Seminar: 4 hours per week
Class activities may include lecture and language lab, demonstration/modelling, dialogue and small group conversational practice, course readings/videos, and shadowing language models, among others.
Sentence structures, vocabulary and narrative techniques:
- Non-manual markers made with the mouth
- Facial grammar and emotive affect, including humour
- All question and statement types
- Constructed dialogue and constructed action
- Time/tense markers and use of timelines
- Discourse genres: instructional, argumentative, informational, expository & persuasive
Building knowledge of ASL’s numbering systems:
- Variations in context-specific ordinal number formats
- Variations in context-specific cardinal number formats
- Introductory vocabulary for talking about math
Making clear visual sense:
- Topicalization and contextualization
- 7 expansion/contextualization techniques
- Consistency in use of referential space
- Level of visual detail
- Discourse cohesion
- Overall meaning and intent, including humour
Upon successful completion of this course, the student will be able to:
- Demonstrate advanced ASL narration skills to do the following:
- Incorporate appropriate use of non-manual markers in signed utterances;
- Fluently use all 7 expansion/contextualization techniques;
- Construct cohesive narrative discourse with appropriate discourse markers and pauses for topic transition/maintenance;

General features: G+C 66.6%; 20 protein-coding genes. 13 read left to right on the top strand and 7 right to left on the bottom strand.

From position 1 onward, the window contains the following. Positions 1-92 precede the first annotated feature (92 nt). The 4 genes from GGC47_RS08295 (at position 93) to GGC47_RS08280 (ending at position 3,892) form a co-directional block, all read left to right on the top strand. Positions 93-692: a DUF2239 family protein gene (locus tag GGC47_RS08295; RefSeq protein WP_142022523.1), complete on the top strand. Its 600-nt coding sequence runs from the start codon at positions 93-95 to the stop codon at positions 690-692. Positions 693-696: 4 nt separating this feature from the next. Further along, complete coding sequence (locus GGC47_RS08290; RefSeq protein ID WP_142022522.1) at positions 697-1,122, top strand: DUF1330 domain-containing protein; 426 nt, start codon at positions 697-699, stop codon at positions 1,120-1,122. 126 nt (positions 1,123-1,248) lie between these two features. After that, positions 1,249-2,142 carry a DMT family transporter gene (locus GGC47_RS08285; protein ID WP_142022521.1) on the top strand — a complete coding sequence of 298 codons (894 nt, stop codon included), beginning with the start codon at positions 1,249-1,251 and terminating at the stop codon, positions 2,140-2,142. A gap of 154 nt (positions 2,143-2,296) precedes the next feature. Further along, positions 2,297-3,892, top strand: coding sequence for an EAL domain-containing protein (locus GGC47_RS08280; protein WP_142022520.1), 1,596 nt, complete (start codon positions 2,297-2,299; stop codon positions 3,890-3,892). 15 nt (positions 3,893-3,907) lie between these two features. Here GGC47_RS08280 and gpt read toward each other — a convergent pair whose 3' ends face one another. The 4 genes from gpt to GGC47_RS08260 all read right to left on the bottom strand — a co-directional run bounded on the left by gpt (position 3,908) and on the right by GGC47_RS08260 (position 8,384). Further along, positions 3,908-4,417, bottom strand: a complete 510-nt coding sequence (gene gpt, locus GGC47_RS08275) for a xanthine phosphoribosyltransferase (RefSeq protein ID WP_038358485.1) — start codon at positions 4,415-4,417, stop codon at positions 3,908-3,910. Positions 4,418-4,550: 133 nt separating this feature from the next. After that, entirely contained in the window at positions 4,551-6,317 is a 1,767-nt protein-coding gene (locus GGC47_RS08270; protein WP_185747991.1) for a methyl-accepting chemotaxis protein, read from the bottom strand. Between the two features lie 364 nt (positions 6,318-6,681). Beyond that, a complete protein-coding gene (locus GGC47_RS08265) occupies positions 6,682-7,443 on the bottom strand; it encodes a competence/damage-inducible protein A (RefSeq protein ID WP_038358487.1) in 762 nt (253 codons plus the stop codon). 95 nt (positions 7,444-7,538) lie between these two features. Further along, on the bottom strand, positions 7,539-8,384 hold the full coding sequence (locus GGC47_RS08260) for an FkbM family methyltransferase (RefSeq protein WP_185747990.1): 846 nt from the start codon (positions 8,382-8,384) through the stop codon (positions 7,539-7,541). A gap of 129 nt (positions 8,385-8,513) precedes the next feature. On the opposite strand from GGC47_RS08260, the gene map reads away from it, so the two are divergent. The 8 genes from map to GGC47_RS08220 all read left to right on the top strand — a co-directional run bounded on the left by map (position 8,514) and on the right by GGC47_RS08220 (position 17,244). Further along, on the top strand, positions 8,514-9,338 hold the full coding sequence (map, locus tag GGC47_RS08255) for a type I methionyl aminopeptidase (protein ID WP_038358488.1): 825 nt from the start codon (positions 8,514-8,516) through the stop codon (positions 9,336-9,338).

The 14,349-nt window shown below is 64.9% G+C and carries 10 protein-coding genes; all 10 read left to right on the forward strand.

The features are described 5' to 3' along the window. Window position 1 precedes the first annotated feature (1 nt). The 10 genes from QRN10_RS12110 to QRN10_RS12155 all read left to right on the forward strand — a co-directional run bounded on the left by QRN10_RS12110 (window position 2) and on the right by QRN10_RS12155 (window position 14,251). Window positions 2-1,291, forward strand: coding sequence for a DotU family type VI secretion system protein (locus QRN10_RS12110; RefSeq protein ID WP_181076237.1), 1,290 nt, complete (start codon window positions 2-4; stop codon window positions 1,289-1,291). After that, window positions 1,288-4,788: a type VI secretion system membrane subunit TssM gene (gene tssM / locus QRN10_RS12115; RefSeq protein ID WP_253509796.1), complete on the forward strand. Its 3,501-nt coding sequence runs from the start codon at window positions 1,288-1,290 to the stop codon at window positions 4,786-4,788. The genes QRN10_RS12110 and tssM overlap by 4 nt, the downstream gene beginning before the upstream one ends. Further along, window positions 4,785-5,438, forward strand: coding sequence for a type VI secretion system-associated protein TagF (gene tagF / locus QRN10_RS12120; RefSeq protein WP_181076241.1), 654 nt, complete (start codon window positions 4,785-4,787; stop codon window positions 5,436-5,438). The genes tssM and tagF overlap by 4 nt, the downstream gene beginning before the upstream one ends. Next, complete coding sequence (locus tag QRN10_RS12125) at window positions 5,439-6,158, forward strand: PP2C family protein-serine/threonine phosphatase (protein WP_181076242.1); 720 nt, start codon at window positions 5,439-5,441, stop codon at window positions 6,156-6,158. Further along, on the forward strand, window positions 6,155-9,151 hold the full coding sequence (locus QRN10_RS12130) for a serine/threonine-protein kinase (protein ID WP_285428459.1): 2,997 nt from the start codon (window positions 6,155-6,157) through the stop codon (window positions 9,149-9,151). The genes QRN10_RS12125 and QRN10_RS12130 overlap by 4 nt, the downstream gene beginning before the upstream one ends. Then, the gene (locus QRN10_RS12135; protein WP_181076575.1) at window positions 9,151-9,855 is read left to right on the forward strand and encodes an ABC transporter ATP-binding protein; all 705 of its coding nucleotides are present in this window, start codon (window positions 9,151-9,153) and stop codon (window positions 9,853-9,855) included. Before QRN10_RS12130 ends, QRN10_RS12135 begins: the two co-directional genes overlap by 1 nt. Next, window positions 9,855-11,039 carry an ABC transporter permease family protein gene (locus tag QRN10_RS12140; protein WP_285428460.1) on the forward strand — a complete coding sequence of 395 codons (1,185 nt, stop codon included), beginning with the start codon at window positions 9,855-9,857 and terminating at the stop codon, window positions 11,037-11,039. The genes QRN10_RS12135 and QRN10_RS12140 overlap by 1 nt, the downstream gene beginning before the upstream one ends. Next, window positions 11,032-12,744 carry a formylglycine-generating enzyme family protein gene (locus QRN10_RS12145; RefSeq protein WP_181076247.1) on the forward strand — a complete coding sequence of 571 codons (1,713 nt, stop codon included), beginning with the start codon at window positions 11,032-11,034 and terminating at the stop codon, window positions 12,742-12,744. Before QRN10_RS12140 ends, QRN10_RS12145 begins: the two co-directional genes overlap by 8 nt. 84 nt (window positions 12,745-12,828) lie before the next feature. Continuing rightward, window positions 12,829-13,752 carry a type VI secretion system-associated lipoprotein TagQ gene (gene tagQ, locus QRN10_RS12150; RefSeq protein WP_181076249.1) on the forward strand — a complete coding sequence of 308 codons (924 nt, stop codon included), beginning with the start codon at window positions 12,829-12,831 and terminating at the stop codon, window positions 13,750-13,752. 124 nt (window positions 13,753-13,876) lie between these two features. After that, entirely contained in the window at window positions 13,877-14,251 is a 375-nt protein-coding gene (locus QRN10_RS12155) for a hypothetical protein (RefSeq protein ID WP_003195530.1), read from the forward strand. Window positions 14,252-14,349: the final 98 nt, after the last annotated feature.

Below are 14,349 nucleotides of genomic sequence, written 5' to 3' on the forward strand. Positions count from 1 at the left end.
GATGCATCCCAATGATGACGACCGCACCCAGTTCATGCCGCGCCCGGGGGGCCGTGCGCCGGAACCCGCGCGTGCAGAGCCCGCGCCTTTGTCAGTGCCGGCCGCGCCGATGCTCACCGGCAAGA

- Appropriately incorporate the narrative techniques of constructed dialogue and constructed action;
- Use a wide variety of classifiers and locatives;
- Use appropriate number formats for particular contexts and;
- Maintain appropriate temporal aspect and use time/tense markers.
- Analyze and critique one’s own recorded ASL narratives.
- Paraphrase sample narratives by native language models.
- Identify narrator’s specific communication goals/intent, including humour.
- Demonstrate versatility to produce ASL discourse in different registers.
- Demonstrate versatility to produce ASL discourse in different genres.
This course will conform to The Douglas College Evaluation Policy regarding the number and weighting of evaluations. Typical means of evaluation may include a combination of:
- Quizzes to evaluate factual knowledge of ASL & Deaf culture
- Quizzes to evaluate receptive ASL skills
- Demonstration of expressive ASL skills
- Assigned dialogues and interaction
- Attendance and participation
Sample grade breakdown for this course might be as follows:
Video assignment 1: 20%
Video assignment 2: 20%
Mid-term exam 1: 20%
Mid-term exam 2: 20%
Final exam: 20%
No single assignment will be worth more than 20%.
The instructor might choose an ASL textbook such as:
Smith, Cheri. (2008). Signing Naturally 3. Student Workbook. San Diego, CA: DawnSignPress.
MODL 2164 or Assessment